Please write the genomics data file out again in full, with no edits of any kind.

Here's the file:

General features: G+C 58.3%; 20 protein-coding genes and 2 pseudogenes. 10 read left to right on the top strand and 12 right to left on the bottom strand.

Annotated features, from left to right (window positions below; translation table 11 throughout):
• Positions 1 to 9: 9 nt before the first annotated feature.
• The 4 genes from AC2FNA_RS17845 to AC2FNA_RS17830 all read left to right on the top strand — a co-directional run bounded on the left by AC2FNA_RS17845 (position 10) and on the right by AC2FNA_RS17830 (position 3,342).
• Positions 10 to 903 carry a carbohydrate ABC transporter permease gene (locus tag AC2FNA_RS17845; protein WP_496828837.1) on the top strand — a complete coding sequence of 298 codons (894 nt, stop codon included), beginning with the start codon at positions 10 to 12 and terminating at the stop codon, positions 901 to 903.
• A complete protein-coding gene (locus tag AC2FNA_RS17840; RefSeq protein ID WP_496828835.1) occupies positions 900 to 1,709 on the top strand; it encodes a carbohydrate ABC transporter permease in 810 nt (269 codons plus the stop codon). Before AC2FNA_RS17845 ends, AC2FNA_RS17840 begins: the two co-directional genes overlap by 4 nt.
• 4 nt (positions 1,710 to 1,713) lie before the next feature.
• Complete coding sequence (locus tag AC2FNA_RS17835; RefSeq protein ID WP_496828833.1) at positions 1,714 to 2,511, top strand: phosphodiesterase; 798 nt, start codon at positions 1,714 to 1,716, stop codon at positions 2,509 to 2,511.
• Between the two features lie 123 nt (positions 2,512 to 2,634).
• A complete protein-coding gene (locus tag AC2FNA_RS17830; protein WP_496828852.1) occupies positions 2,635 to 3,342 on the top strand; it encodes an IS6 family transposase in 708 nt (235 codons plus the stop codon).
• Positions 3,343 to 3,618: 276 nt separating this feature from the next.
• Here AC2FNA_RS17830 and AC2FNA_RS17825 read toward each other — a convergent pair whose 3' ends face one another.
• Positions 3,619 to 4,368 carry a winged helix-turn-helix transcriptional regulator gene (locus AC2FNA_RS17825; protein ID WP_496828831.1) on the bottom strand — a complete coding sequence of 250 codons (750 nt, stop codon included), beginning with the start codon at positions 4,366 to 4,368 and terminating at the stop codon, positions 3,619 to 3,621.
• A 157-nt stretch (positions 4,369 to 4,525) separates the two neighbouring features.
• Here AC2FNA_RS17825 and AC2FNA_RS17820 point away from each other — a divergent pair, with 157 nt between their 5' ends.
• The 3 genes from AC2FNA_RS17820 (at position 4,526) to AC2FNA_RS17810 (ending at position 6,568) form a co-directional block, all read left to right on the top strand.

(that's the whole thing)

General features: G+C 58.3%; 20 protein-coding genes and 2 pseudogenes. 10 read left to right on the top strand and 12 right to left on the bottom strand.

Annotated features, from left to right (window positions below; translation table 11 throughout):
• Positions 1 to 9: 9 nt before the first annotated feature.
• The 4 genes from AC2FNA_RS17845 to AC2FNA_RS17830 all read left to right on the top strand — a co-directional run bounded on the left by AC2FNA_RS17845 (position 10) and on the right by AC2FNA_RS17830 (position 3,342).
• Positions 10 to 903 carry a carbohydrate ABC transporter permease gene (locus tag AC2FNA_RS17845; protein WP_496828837.1) on the top strand — a complete coding sequence of 298 codons (894 nt, stop codon included), beginning with the start codon at positions 10 to 12 and terminating at the stop codon, positions 901 to 903.
• A complete protein-coding gene (locus tag AC2FNA_RS17840; RefSeq protein ID WP_496828835.1) occupies positions 900 to 1,709 on the top strand; it encodes a carbohydrate ABC transporter permease in 810 nt (269 codons plus the stop codon). Before AC2FNA_RS17845 ends, AC2FNA_RS17840 begins: the two co-directional genes overlap by 4 nt.
• 4 nt (positions 1,710 to 1,713) lie before the next feature.
• Complete coding sequence (locus tag AC2FNA_RS17835; RefSeq protein ID WP_496828833.1) at positions 1,714 to 2,511, top strand: phosphodiesterase; 798 nt, start codon at positions 1,714 to 1,716, stop codon at positions 2,509 to 2,511.
• Between the two features lie 123 nt (positions 2,512 to 2,634).
• A complete protein-coding gene (locus tag AC2FNA_RS17830; protein WP_496828852.1) occupies positions 2,635 to 3,342 on the top strand; it encodes an IS6 family transposase in 708 nt (235 codons plus the stop codon).
• Positions 3,343 to 3,618: 276 nt separating this feature from the next.
• Here AC2FNA_RS17830 and AC2FNA_RS17825 read toward each other — a convergent pair whose 3' ends face one another.
• Positions 3,619 to 4,368 carry a winged helix-turn-helix transcriptional regulator gene (locus AC2FNA_RS17825; protein ID WP_496828831.1) on the bottom strand — a complete coding sequence of 250 codons (750 nt, stop codon included), beginning with the start codon at positions 4,366 to 4,368 and terminating at the stop codon, positions 3,619 to 3,621.
• A 157-nt stretch (positions 4,369 to 4,525) separates the two neighbouring features.
• Here AC2FNA_RS17825 and AC2FNA_RS17820 point away from each other — a divergent pair, with 157 nt between their 5' ends.
• The 3 genes from AC2FNA_RS17820 (at position 4,526) to AC2FNA_RS17810 (ending at position 6,568) form a co-directional block, all read left to right on the top strand.